Wondering if is FBT fair? Well, it depends! Is it fair to the employee, other employees, the employer, other taxpayers, or all parties? We explain the reasons, the financial impact, and simple example below, without getting too technical.

In real life, companies could have many employees receiving all types of benefits, which result in complex calculations. We won’t get into details here, but Inland Revenue has! Its 50-page guide can be found here (or you can ask your accountant).

Fringe Benefit Tax (FBT)

A fringe benefit is where an employee receives a non-cash perk as part of their job. The most common are:

  • Use of a company vehicle for personal purposes
  • The company paying health and other insurances
  • The company paying for gym membership
  • Low-interest (or interest-free) loans

FBT only applies to companies, not sole-traders, trusts or partnerships.

The questions arise – why are these benefits taxed? And, who pays it?


Let’s compare two employees receiving the same remuneration value, but in different forms.


Jane receives a gross salary of $105,000. Before it gets into her hands, the employer has deducted $25,570 PAYE and pays it directly to Inland Revenue. Jane receives the net amount of $79,430, and the employer claims the expense of $105,000.

I think we’re all OK with this.


What if John receives a salary of $65,000 and has the use of a company vehicle valued at $40,000? He can take it home, drive to and from work, and take personal trips.

  • Under the PAYE system, John pays $12,520 tax, receiving a net salary of $52,480. 
  • The company can claim expenses for his $65,000 wages plus costs associated with owning the vehicle – including fuel, insurance, tyres, depreciation, WOFs, and repairs.

Fair? Debatable, and it depends on who you ask. 

The purpose of FBT is to level the playing field with employee remuneration.

Who pays?

The company. Every quarter or every year, the company calculates the value of the non-cash benefit (for example, the use of the vehicle). The FBT return is filed with Inland Revenue and the company pays tax at 49.25% or 63.93% depending on the situation. For a vehicle that cost $46k (including GST), the company pays a minimum of $4,531 to Inland Revenue.

The company records as a business expense and can claim for GST.


Wages are subject to PAYE which the employer deducts on employee’s behalf. 

In the previous example, Jane pays $25,570 and John pays $12,520.

John does not pay any tax on his use of the company vehicle.


The situation for shareholder-employees can be slightly different. Even if they’re an employee of the company, the FBT rate is 63.93%, not 49.25%. Yikes! 

Also, it may not be necessary to include the shareholder-employee benefits in the FBT return – more on this below.


The employer pays Fringe Benefit Tax to Inland Revenue at (usually) 63.93% per annum and adjusting for the days the vehicle wasn’t available for him to use (perhaps while in the workshop), and any contributions John makes.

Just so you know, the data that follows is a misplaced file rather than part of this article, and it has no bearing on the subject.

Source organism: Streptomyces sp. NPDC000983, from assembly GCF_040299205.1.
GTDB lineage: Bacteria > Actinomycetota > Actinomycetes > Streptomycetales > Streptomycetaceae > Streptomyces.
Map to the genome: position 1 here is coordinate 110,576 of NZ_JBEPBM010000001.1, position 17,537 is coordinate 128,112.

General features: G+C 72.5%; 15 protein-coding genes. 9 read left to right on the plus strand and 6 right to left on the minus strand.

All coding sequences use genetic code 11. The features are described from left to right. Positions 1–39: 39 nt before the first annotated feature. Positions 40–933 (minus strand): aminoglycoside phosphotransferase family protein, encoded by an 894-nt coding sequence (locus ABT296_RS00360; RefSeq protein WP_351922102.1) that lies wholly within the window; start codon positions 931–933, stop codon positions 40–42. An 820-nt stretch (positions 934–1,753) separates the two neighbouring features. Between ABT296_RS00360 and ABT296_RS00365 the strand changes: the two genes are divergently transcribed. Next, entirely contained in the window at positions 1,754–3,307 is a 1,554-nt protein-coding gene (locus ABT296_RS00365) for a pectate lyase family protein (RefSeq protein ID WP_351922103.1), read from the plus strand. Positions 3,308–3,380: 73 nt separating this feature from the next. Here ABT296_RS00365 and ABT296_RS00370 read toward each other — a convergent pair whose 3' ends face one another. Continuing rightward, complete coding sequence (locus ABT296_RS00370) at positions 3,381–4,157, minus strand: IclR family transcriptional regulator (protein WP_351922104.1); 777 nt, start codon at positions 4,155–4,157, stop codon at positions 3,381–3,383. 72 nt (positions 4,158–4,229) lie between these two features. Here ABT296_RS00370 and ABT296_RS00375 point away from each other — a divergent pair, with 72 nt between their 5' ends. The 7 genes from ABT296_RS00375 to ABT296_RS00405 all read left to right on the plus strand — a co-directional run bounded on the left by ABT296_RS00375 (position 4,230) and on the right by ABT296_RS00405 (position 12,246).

This link will take you to the IRD calculators to get an indication of FBT companies would need to pay under differing circumstances.

When is FBT payable?

The company must pay usually in the month following the filing date.

FBT on motor vehicles for shareholder-employees

This is often called a “motor vehicle reimbursement”.

If a company vehicle is available for a shareholder-employee, it’s also a non-cash benefit. With this perk, the shareholder-employee doesn’t need to purchase their own vehicle or pay fuel, insurance, services, etc. 

Instead of filing FBT returns and paying Inland Revenue, your accountant can make an adjustment during the year. It’s a non-cash transaction.

Unlike filing an FBT return and paying Inland Revenue, your accountant can make an adjustment during the year. It’s a non-cash transaction and reflects the amount the shareholder-employee pays the company. The company must include this as taxable income.

The shareholder cannot claim this as an expense in the personal tax return.

As mentioned above, the FBT calculation is 63.93%, so the total of the motor vehicle reimbursement is $5,881, including GST. 

What about allowances?

Employee allowances are usually a fixed amount and can be used to cover the employee’s accommodation, meals, internet, phones, clothing, and fuel. These are paid and taxed through the payroll system and aren’t subject to FBT.

And reimbursements?

Reimbursements are where the employee pays a bill on behalf of the company. The most common are accommodation and fuel.

The employee provides a receipt to the employer and receives the money back. The company records this as a tax-deductible expense.

Reimbursements aren’t included within the FBT regime.

Vouchers and gifts

Provided these are less than $300 (excluding GST) per quarter, per employee, these costs are exempt from the FBT regime.

The nature of the expense will impact tax deductibility for the company, and the amount of GST claimed.

Other options

With the increase of the FBT rate from 1 April 2021, many employers are now wondering if the paperwork and tax payments are worth it.

To avoid falling into the FBT-tax regime, the company could consider the following options:

  • Sell the company vehicle to the employee and use the reimbursement or allowance options
  • Increase wages to allow employees to pay for gym memberships (for example) themselves
  • Provide a gift or voucher which costs less than $300 per quarter, per employee.


As you can see, even the seemingly simple aspects of FBT are head-scratchers! It’s possible that based on your current situation with employee perks, your company should be registered for FBT, but it hasn’t crossed your mind.

Get in touch if you’d like us to check this out for your business, or if you have any general questions about FBT. We love helping!


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